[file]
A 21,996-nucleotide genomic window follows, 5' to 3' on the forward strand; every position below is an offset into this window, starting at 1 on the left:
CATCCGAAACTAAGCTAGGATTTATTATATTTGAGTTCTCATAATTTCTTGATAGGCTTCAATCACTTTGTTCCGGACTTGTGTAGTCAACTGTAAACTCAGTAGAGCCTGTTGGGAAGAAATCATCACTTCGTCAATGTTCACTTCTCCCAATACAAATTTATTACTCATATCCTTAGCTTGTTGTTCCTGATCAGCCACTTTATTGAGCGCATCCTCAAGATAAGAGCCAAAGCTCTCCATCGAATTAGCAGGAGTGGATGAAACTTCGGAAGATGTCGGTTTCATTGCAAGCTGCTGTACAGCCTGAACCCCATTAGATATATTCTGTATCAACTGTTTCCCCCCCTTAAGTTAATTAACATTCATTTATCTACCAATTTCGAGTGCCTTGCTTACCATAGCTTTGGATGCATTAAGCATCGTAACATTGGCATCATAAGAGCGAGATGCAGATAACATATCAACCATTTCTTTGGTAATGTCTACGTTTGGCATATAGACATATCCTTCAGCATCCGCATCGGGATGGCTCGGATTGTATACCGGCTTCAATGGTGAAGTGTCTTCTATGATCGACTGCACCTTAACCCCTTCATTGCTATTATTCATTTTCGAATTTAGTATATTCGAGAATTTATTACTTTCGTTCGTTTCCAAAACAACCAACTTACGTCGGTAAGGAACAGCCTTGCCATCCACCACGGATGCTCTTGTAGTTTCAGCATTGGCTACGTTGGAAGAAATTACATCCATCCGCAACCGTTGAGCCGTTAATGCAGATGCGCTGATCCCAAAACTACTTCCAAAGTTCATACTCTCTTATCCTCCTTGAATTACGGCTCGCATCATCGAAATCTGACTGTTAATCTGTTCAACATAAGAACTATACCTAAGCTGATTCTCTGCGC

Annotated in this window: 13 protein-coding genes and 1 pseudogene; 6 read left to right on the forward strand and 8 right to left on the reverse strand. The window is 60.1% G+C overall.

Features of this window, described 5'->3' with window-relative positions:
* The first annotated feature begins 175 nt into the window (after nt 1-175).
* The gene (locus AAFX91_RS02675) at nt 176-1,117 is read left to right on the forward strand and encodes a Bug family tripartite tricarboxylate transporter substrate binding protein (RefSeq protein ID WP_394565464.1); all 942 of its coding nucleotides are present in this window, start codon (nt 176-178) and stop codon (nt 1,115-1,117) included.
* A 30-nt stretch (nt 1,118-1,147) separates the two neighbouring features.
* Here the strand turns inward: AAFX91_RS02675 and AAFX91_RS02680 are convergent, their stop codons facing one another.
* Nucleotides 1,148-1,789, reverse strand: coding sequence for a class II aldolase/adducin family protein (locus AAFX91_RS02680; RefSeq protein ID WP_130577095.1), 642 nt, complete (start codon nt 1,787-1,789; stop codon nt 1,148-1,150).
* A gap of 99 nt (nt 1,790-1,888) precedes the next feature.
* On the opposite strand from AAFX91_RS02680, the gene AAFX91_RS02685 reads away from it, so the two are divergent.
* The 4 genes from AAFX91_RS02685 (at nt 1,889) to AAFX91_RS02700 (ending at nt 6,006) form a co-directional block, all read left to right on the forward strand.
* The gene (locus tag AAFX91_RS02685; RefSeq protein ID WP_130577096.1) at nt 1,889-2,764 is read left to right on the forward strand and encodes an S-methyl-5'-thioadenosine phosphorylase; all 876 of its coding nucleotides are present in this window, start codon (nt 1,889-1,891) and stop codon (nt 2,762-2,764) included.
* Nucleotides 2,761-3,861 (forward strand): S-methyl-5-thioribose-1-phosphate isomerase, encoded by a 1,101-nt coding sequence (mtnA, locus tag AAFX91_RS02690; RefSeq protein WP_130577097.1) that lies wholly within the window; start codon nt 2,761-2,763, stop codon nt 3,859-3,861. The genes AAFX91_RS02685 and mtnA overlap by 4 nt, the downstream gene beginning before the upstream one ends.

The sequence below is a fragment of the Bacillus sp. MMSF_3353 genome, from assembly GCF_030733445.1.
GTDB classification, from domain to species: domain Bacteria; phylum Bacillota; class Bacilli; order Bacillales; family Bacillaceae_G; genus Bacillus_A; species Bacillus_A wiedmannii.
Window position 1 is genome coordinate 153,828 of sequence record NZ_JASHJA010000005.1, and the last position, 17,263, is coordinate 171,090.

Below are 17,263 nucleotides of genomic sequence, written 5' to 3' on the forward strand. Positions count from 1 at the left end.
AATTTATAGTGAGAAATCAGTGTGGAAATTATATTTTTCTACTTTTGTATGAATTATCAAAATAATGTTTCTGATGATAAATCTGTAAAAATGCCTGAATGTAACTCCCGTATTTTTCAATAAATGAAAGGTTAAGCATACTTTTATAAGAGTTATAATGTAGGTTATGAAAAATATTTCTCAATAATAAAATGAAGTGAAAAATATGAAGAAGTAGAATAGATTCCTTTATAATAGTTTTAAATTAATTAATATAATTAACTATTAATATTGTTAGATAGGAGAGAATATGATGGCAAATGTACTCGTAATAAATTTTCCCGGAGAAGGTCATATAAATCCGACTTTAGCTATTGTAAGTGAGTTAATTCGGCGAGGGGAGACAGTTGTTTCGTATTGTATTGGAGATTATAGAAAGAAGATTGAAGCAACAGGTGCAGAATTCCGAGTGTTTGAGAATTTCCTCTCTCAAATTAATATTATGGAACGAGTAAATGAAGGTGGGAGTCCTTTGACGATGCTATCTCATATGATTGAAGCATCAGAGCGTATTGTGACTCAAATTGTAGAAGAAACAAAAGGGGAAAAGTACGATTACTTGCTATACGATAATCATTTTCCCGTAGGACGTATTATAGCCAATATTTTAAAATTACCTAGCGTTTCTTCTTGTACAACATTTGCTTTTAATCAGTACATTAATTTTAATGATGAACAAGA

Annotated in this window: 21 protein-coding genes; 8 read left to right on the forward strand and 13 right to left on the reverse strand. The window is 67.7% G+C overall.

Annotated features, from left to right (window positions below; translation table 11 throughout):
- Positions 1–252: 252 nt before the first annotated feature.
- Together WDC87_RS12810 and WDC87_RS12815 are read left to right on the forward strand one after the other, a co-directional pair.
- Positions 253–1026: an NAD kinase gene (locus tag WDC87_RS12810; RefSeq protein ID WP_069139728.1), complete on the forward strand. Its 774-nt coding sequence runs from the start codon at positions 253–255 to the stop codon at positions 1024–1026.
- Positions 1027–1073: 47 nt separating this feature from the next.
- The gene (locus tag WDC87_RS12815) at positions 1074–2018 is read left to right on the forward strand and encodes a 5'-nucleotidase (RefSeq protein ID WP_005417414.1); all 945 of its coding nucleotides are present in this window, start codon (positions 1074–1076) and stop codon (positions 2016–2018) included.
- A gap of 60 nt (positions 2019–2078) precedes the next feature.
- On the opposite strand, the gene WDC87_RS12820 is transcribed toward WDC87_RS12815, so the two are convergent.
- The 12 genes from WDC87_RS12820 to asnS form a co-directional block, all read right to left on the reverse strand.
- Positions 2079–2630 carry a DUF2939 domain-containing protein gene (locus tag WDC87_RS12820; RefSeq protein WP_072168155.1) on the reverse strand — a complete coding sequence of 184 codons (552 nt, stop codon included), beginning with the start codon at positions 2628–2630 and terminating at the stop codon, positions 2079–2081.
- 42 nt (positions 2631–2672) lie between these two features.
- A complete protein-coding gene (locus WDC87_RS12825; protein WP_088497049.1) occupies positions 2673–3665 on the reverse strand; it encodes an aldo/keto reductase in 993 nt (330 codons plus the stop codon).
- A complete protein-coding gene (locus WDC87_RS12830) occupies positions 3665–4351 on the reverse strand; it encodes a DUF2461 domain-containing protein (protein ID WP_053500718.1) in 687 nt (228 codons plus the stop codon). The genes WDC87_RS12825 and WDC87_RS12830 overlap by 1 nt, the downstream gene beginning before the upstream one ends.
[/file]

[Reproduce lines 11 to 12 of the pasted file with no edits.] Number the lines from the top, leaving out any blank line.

* On the opposite strand from AAFX91_RS02680, the gene AAFX91_RS02685 reads away from it, so the two are divergent.
* The 4 genes from AAFX91_RS02685 (at nt 1,889) to AAFX91_RS02700 (ending at nt 6,006) form a co-directional block, all read left to right on the forward strand.